Katie Byrne: 'Defending self-defence: It isn't victim-blaming – it's common sense'
Kate Upton recently demonstrated her Brazilian jiu-jitsu (BJJ) skills on The Tonight Show Starring Jimmy Fallon and I must say, I found it pretty inspiring.
The model is a relative newcomer to the martial art and she was keen to demonstrate a move known as the ‘rear naked choke hold’ on the host.
“Just make sure to tap if you feel, like, panicked,” she told him. “Cause I don’t know my limits.” Fallon tapped a few seconds later before remarking that he “was really passing out a little bit”.
Upton says she’s “obsessed” with BJJ and I can relate to her beginner’s enthusiasm. I took up the martial art a few years back and while I didn’t stay the distance (I’m a serial hobbyist), I experienced some of its profound benefits.
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Like Upton, I was keen to practise my manoeuvres on whoever was unfortunate enough to be around when I arrived home from a class.
“Do you want to see my triangle choke?” I’d ask my increasingly exasperated friends. Not particularly, they’d answer.
Truth be told, I never really mastered these moves, but it didn’t really matter. Over time, I realised that the real benefits were more psychological than physiological.
I grappled with men and women of varying ages and abilities, and while I was usually squashed into submission by people who were vastly more experienced, I still left every class feeling 10ft tall.
BJJ is a close combat sport and that, in and of itself, is empowering. It calls on all your strength and yet it isn’t necessarily a battle of strength. Well-honed technique can overpower a bigger opponent and the physically stronger sex don’t always have a natural advantage.
After just a few months of practising, my mother noticed I was much more comfortable with uncomfortable conversations. I wasn’t shying away from confrontation and I was altogether more confident and assertive.
The self-defence aspects of the classes were an added bonus. I felt like I had power over my personal safety. The problem, of course, is that not everyone agrees with what seems to me like common-sense advice. Some believe that a focus on self-defence amounts to victim-blaming – it shifts responsibility from the perpetrator to the victim, they argue, and it fails to hold men accountable for their actions.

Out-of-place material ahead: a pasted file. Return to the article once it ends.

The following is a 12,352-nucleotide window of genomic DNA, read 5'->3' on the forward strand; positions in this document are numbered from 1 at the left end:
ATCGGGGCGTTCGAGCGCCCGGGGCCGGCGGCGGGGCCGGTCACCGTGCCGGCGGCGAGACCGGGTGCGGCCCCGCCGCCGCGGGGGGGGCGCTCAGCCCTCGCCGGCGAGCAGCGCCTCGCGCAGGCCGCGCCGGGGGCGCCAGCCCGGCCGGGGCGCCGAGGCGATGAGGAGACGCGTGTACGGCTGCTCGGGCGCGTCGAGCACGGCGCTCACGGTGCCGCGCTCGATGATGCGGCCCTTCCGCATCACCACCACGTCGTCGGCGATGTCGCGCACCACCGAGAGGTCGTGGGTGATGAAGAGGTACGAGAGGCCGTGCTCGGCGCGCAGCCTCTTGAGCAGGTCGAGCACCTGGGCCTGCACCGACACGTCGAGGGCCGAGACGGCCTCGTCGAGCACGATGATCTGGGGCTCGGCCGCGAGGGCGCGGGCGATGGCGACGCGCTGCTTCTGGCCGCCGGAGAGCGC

They believe that women shouldn’t shoulder the responsibility for their personal safety, when it is in fact the responsibility of society at large. Don’t teach women how not to get raped. Teach men not to do it.
It’s hard to argue with this viewpoint when you consider the systemic nature of rape culture. The vast majority of reported rapes are committed by someone known to the victim – not by the stereotypical stranger who jumps out of the bushes.
And this of course suggests that some men still believe they’re operating within a grey area when it’s in fact black and white: no means no and sober consent is key. It’s a conversation that we need to keep having with young men, but it’s far from a neat solution to a widespread problem.
Yes, young men need to be taught about consent, respect and boundaries, but there will always be those who are beyond educating. And while we need to keep telling women that the stereotypical image of the deranged stranger rapist is far from the norm, we also have to accept that violent, predatory rapists exist.
They live among us now, they will always live among us and they are not going to be enlightened by a class on consent or a talk about locker-room mentality, lad culture and toxic masculinity.
There are countless reports of women who used self-defence and martial arts to fend off violent attackers. Some of them had only done a few classes.
There are also plenty of women with a background in self-defence who experienced the freeze response during a sexual assault.
Nobody can predict their body’s response to fear. What we can predict, however, is the sense of empowerment that comes from learning self-defence. It is proven to help women feel stronger and therefore safer, and that can only be a positive thing.
It’s time we stopped denouncing self-defence as anti-feminist when the truth is it’s anything but. The safety of women is a collective responsibility, but women, don’t forget, are part of that collective too.
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